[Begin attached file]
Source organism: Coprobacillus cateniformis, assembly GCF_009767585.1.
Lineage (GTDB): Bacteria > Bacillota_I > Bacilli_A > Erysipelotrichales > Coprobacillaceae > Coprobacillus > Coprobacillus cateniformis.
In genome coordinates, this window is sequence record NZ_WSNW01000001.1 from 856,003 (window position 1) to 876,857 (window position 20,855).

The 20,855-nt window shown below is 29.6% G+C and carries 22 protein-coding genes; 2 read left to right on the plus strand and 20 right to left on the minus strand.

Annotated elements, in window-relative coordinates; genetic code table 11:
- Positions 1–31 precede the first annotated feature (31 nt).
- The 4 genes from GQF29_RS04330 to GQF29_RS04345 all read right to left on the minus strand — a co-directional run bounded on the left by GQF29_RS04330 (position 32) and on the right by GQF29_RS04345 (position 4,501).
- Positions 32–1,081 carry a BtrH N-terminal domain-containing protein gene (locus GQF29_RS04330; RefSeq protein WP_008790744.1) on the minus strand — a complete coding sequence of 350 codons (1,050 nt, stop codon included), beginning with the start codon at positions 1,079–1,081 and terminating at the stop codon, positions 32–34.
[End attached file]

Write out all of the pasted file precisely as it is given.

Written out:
Source organism: Coprobacillus cateniformis, assembly GCF_009767585.1.
Lineage (GTDB): Bacteria > Bacillota_I > Bacilli_A > Erysipelotrichales > Coprobacillaceae > Coprobacillus > Coprobacillus cateniformis.
In genome coordinates, this window is sequence record NZ_WSNW01000001.1 from 856,003 (window position 1) to 876,857 (window position 20,855).

The 20,855-nt window shown below is 29.6% G+C and carries 22 protein-coding genes; 2 read left to right on the plus strand and 20 right to left on the minus strand.

Annotated elements, in window-relative coordinates; genetic code table 11:
- Positions 1–31 precede the first annotated feature (31 nt).
- The 4 genes from GQF29_RS04330 to GQF29_RS04345 all read right to left on the minus strand — a co-directional run bounded on the left by GQF29_RS04330 (position 32) and on the right by GQF29_RS04345 (position 4,501).
- Positions 32–1,081 carry a BtrH N-terminal domain-containing protein gene (locus GQF29_RS04330; RefSeq protein WP_008790744.1) on the minus strand — a complete coding sequence of 350 codons (1,050 nt, stop codon included), beginning with the start codon at positions 1,079–1,081 and terminating at the stop codon, positions 32–34.